Thursday: Hili dialogue

July 2, 2015 • 7:00 am

I made it to Aspen, and have nice photos of the lovely speakers’ soirée last night (to follow). Meanwhile in Dobrzyn, Hili evinces some knowledge of Dutch history. G*d knows where she acquired that!

Hili: Erasmus had the most interesting ideas while out riding horseback.
A: Why do you say this?
Hili: I’m also inspired by Nature.


In Polish:
Hili: Erazm miał najciekawsze pomysły jadąc konno.
Ja: Dlaczego to mówisz?
Hili: Mnie też natura inspiruje.

12 thoughts on “Thursday: Hili dialogue

      1. Erasmus without qualification – a philosopher sort from IIRC 15th or 16th century Clog-land. Can’t remember anything in detail about him, but … wasn’t he a contemporary of Robert Bacon?

        Desiderius Erasmus Roterodamus (/ˌdɛzɪˈdɪəriəs ɪˈræzməs/; 27 October[1] 1466 – 12 July 1536), known as Erasmus of Rotterdam, or simply Erasmus, was a Dutch Renaissance humanist, Catholic priest, social critic, teacher, and theologian.
        Erasmus was a classical scholar who wrote in a pure Latin style. Among humanists he enjoyed the sobriquet “Prince of the Humanists”, and has been called “the crowning glory of the Christian humanists”.[2] Using humanist techniques for working on texts, he prepared important new Latin and Greek editions of the New Testament, which raised questions that would be influential in the Protestant Reformation and Catholic Counter-Reformation. He also wrote On Free Will,[3]

        Ah, that would explain why he is up near the front of Hili’s attention. All that thinking about Free Will must have brought “the Prince of Humanists” to Prof.CC’s attention a lot over the last few months.

        1. A century early for Bacon. Practically contemporaneous to within a few millimetres of sediment.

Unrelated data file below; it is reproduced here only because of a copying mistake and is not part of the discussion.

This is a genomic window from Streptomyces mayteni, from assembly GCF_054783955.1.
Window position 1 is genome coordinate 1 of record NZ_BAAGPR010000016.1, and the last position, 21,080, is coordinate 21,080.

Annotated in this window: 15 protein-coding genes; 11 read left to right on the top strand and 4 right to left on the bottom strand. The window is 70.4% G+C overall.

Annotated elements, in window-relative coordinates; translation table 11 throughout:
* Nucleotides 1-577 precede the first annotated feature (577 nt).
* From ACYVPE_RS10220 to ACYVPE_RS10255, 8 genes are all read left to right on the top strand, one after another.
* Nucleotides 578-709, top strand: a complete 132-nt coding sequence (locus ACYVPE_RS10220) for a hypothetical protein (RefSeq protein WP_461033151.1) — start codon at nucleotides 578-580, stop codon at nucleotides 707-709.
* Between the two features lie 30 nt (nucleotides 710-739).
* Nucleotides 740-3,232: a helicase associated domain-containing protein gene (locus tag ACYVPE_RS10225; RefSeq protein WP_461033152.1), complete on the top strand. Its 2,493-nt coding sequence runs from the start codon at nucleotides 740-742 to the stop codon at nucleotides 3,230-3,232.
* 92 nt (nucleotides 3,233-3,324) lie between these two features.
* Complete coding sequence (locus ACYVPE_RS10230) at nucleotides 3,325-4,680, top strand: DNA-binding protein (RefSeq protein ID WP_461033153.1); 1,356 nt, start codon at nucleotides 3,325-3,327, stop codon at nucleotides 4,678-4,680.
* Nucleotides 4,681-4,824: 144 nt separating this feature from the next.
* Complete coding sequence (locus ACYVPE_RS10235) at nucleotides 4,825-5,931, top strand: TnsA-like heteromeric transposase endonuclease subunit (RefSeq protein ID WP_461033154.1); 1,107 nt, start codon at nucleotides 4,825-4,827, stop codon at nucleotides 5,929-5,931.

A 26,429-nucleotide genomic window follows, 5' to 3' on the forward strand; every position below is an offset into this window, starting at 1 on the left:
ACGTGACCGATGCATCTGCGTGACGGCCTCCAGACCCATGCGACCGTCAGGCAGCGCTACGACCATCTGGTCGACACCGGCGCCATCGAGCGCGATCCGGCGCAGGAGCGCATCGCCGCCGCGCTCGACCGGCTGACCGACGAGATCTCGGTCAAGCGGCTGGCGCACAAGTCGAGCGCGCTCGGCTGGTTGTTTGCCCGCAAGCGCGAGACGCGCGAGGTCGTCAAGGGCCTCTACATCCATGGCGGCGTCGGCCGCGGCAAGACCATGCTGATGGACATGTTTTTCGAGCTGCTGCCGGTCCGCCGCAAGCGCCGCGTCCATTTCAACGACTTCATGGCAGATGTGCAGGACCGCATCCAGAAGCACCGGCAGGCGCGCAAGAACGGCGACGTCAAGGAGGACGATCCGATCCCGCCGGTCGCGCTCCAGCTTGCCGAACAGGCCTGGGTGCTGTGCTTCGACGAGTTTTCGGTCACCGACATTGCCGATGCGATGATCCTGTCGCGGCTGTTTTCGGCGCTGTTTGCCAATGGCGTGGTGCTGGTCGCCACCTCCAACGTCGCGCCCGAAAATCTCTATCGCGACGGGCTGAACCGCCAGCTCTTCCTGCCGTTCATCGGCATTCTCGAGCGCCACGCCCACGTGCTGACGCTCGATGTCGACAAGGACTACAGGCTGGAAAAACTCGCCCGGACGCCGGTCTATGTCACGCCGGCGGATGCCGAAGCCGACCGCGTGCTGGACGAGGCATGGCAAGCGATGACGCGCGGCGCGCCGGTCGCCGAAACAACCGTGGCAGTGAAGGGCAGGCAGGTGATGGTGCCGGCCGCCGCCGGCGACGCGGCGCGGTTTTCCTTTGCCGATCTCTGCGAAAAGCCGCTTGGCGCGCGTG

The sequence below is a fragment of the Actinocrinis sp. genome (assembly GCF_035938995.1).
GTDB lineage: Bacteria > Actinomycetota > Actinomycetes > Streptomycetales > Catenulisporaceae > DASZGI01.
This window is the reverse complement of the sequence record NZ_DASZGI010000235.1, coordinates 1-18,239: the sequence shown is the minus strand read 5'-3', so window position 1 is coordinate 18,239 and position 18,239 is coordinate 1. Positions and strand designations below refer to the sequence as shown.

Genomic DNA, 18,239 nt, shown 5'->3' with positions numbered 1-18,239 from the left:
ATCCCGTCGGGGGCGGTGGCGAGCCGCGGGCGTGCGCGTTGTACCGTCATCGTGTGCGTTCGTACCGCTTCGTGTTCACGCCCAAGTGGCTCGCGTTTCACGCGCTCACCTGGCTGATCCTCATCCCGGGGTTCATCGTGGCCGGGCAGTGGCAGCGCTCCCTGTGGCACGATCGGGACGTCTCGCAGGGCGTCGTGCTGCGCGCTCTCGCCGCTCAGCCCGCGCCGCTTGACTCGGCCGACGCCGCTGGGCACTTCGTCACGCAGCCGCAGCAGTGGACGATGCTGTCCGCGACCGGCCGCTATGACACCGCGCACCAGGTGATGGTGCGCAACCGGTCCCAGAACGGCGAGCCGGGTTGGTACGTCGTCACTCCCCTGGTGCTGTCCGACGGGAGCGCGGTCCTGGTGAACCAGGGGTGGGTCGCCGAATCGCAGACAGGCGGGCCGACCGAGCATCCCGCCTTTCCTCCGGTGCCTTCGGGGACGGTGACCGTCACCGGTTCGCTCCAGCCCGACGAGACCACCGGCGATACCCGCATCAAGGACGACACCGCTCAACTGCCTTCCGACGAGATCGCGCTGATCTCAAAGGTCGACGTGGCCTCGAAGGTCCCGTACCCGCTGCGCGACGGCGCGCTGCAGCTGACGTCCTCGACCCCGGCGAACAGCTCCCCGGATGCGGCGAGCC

1. “When I have a little money, I buy books; and if I have any left, I buy food and clothes.”

            ― Desiderius Erasmus

    1. Hili is adamant that she talked about Erasmus of Rotterdam. She even showed me the evidence that Erasmus used to go horseback riding and that the idea for “Moriae encomium” came to him while riding in the mountains. This information was in the biography of Erasmus by Johan Huizinga, “Erasmus” (1924)

  1. The university of Rotterdam is called the Erasmus university. There were plans to scrap the faculty of philosophy but a few weeks ago the teachers were able to save it. It would be hilarious though: a university named after a philosopher without a faculty of philosophy.

    I’m glad to see Hili is picking up Dutch history. It’s also a bit of Polish history. The Poles made a big contribution to the liberation of the Netherlands in 1944-45. General Stanislaw Sosabowski and general Stanisław Maczek were involved in the liberation of Dutch cities. Maczek was even offered honorary Dutch citizenship and a house by the city of Breda.

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